Upper class Americans Noel and Meg Johnson have a twenty-six year old daughter named Clara Johnson. Clara suffered a head injury as a child which resulted in her being mentally disabled. ... See full summary »
Olivia de Havilland,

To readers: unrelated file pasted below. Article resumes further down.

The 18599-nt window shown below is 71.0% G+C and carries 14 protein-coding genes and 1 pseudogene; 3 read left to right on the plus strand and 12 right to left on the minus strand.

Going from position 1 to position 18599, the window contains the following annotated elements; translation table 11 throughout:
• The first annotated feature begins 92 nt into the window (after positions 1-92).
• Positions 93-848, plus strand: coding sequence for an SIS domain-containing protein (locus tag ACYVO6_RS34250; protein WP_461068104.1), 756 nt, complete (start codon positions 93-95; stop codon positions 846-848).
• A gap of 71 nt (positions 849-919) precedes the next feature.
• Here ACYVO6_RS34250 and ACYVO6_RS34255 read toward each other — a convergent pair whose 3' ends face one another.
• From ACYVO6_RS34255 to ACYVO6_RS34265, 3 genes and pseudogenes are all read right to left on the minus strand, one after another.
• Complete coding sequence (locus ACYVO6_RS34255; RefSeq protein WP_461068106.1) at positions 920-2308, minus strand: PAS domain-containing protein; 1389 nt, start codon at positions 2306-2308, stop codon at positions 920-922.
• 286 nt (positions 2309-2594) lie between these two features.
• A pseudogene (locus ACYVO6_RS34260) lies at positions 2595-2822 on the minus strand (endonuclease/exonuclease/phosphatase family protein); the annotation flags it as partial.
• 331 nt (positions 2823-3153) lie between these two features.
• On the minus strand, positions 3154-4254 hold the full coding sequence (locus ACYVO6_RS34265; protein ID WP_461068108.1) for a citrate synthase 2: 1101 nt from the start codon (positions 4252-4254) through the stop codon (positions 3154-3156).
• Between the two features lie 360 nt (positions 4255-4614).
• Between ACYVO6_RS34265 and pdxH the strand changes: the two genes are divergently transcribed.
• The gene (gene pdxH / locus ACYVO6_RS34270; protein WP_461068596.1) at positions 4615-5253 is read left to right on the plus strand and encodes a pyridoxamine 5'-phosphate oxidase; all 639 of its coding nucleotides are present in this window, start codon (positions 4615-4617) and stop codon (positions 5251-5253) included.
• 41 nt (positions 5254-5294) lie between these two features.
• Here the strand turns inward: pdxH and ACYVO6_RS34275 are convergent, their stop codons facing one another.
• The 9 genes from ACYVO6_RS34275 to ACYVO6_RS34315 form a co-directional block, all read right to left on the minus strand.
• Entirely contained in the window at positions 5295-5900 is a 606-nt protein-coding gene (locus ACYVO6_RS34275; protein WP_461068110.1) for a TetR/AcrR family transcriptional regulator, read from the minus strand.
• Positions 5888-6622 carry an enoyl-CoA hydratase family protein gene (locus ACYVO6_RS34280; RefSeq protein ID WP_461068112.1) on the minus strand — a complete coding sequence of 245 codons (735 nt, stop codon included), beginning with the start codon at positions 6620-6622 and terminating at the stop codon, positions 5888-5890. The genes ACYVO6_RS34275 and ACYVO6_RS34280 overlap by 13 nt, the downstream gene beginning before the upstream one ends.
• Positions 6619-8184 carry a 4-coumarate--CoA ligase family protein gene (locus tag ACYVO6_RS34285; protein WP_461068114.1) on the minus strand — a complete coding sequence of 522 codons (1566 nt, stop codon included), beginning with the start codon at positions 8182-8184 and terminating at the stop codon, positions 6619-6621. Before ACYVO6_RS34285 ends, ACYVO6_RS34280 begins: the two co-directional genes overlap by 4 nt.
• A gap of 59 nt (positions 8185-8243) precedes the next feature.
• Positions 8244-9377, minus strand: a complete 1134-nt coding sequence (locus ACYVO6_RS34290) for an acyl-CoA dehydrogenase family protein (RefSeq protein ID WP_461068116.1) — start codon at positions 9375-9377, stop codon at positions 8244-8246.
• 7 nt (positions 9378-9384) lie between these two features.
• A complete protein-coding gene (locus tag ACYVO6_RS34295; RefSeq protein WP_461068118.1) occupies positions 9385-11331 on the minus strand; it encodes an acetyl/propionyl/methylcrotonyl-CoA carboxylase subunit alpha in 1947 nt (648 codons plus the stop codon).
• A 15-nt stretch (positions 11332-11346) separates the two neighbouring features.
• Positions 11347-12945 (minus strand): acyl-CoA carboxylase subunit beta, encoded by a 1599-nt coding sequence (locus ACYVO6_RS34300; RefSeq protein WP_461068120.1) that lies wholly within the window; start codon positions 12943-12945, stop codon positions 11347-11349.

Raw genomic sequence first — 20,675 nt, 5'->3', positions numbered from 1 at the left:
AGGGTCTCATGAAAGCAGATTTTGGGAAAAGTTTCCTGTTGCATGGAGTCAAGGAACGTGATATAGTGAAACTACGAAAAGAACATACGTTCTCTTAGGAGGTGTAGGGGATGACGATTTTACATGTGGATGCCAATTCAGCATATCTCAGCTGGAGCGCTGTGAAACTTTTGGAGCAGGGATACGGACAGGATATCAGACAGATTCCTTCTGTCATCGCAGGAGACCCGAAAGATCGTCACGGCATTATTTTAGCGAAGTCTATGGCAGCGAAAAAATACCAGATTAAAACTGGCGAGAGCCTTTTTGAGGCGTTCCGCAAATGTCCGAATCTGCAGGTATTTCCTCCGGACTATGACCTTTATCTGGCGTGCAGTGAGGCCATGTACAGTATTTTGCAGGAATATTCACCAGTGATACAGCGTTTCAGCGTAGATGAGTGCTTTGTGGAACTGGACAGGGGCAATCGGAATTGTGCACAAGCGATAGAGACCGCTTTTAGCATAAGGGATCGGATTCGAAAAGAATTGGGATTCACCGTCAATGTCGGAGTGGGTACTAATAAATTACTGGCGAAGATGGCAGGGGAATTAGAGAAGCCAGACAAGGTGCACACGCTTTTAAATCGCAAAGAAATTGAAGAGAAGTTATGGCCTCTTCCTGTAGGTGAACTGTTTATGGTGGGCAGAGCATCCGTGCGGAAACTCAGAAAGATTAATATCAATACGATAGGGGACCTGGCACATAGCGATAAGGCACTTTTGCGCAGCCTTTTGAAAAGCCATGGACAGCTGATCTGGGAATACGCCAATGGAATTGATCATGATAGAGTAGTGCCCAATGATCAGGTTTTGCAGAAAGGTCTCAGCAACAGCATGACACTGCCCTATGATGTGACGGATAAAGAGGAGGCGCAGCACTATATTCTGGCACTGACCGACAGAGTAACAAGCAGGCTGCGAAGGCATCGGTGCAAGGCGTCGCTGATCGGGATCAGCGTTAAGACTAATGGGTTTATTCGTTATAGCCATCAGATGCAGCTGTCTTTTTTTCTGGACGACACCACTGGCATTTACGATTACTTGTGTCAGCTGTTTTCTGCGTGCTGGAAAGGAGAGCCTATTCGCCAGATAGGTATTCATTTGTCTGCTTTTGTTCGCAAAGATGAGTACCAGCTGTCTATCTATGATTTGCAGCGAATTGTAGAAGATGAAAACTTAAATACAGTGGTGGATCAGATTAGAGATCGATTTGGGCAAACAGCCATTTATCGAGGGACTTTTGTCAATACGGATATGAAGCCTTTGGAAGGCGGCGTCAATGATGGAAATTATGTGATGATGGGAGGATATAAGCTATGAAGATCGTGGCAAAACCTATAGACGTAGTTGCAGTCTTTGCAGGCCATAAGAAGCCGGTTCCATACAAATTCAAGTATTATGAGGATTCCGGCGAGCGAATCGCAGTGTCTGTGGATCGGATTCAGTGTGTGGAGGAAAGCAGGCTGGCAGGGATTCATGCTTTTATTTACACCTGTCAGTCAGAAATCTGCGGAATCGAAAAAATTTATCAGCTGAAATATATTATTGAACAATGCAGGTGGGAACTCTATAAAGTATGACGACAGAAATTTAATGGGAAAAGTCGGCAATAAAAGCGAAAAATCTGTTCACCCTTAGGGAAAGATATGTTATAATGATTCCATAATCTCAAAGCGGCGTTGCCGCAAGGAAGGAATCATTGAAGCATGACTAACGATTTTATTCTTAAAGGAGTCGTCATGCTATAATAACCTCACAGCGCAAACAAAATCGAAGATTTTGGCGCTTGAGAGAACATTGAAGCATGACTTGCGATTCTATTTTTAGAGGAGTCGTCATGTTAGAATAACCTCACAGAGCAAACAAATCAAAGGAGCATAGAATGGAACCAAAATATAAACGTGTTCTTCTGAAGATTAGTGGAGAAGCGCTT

Ballet movie about an inventor named Dr. Coppelius (Walter Slezak) who creates life-sized mechanical dolls and passes them off as real people. When I say ballet movie, I should stress there is no dialogue. It's entirely driven by music and dance with silent acting. This might not be to everyone's tastes. I enjoyed it but this isn't the type of thing I could watch regularly. But every once in awhile is nice. It's a great-looking picture. The colors, the sets, the costumes are all vivid and lavish. The dancing is wonderful. I'm no ballet connoisseur but it all seemed lovely and graceful to me. There was a re-release version in the '70s apparently, which was poorly titled The Mysterious House of Dr. C. This version features narration, animation, and other intrusive elements added to it. Thankfully, that is not the version I saw. Dr. Coppelius might not be for everyone, but if you like ballet or you like to try new things, give it a shot and I'm sure you'll find it entertaining.
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